I’ve never been a fan of the clean plate club, and I never force the kids to eat all of something. But I do believe that you have to taste it every time … you know, in case your “food buds” decided this was the day to change. I like to make new things and I still cook things I know the kids don’t like. (The list is long: pasta, sloppy joes, grilled cheese, practically any casserole where things mingle.) But at the same time I always serve at least two things on the side that I know they like. I won’t play short-order cook and make more than one meal, but I’m happy to deconstruct a meal so that everyone is relatively happy.

Pizza Pizza

I’m happy to report that, like most things involving small children, it gets better. It just gets better at a ridiculously snail-like pace. If they say it takes 21 days to make a habit, then it takes approximately 4021 days to see the results of your hard dinner table work form into decent eating habits. So I completely understand if you’re ready to throw in the kitchen towel after 21, 221, or 2021 days. But don’t, because dinner – however it appears on your table – matters.

If you’re interested, here are a few things that have made meal planning and eating of said meals with little people slightly easier over the years.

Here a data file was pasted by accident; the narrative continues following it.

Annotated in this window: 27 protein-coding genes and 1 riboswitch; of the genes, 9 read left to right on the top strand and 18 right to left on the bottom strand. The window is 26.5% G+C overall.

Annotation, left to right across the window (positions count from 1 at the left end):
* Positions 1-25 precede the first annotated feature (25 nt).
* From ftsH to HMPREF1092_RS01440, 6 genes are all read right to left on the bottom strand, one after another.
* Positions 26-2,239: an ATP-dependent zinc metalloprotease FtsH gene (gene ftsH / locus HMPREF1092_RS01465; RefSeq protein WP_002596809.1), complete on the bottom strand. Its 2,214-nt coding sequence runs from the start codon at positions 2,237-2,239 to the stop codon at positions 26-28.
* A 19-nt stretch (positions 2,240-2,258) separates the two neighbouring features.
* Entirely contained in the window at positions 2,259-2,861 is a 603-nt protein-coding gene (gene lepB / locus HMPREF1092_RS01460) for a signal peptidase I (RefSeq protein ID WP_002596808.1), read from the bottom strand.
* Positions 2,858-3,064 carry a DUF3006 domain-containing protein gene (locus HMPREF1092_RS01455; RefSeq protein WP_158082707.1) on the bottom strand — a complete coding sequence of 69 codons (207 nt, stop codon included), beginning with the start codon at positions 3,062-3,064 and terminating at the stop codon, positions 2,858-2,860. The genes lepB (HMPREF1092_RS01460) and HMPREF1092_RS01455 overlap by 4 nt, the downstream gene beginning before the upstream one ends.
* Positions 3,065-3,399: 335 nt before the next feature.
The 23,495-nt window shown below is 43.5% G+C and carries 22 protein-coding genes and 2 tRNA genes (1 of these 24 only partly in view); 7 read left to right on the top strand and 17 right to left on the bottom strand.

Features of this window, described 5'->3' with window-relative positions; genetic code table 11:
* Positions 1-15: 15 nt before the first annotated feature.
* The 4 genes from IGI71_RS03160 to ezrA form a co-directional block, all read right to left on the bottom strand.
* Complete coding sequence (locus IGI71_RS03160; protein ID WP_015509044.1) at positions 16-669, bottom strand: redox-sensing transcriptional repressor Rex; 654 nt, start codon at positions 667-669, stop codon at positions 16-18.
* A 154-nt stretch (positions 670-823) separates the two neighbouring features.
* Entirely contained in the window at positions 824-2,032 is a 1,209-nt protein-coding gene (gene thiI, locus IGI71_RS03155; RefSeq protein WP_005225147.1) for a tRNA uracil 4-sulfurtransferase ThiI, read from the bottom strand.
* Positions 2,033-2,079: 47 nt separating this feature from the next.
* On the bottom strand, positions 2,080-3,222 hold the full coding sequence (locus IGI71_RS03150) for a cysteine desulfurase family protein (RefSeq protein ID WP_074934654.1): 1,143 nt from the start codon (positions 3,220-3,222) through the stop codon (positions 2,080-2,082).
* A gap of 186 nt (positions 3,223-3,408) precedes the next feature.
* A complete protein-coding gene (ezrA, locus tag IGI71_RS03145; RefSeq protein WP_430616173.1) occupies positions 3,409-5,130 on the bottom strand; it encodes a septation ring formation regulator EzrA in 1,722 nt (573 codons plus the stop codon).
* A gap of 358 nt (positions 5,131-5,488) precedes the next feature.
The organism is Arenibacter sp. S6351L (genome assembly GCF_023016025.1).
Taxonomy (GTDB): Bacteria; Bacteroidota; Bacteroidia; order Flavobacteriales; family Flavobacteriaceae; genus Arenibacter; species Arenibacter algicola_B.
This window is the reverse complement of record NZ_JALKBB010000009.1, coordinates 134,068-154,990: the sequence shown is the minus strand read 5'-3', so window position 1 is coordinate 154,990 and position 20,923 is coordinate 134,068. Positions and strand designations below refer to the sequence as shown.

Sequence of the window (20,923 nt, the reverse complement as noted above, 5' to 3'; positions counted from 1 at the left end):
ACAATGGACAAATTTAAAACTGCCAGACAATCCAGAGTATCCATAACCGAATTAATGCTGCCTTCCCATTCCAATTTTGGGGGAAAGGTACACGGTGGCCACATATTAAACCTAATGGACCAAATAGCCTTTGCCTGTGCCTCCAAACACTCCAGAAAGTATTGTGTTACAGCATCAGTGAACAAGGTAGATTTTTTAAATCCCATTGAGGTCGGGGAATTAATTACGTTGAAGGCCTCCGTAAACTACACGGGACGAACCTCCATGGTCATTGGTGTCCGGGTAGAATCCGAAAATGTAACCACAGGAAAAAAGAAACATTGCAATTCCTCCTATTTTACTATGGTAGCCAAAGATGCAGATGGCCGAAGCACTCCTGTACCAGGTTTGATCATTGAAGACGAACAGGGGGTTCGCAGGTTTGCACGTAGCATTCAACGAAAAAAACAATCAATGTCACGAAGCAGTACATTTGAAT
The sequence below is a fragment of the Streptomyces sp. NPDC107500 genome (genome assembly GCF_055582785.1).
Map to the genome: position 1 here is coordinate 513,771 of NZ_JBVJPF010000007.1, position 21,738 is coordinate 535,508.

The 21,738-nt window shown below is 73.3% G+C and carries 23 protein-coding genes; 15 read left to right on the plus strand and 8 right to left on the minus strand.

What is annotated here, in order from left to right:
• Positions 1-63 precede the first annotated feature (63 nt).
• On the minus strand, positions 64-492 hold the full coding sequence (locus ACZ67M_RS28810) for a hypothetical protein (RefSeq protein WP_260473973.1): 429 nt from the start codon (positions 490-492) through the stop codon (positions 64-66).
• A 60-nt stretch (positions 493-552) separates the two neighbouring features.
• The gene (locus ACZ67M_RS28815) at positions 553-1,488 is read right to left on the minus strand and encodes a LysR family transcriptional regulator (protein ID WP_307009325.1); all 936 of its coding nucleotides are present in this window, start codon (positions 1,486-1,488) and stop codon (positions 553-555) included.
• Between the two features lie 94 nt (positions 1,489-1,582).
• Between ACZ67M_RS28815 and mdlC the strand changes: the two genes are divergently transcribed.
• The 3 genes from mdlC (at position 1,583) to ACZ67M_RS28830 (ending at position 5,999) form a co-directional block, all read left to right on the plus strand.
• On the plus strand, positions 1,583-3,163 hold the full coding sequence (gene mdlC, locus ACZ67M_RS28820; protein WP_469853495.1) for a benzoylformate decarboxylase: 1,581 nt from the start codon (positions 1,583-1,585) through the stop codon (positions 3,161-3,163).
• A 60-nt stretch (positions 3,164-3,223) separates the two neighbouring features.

Blogs: I adore food blogs, but many of them are better suited for dreamy photos and “someday” meals. Not that there’s anything wrong with that, but dinner time with littles calls for desperate measures! These are the food blogs that, over the years, have been my trusted sources for recipes that work, taste great, and don’t require a stint in cooking school to execute.

Cookbooks: I still love a good old-fashioned cookbook. These are the ones that are food-stained and falling apart in my kitchen:

Pinterest: There’s no doubt that Pinterest can be both a fantastic resource for recipes and meal planning as well as an enormous time suck for recipes with disastrous results. In an effort to save you some time, here are my favorite Pinterest boards and Pinners for meal planning and recipes:

Meal Planning Resources:

Now it’s your turn! What’s your best advice for making dinner work? Have an infuriating food-related comment or a funny food story? Favorite resources, blogs or Pinterest boards? Please share!

Related Posts Plugin for WordPress, Blogger...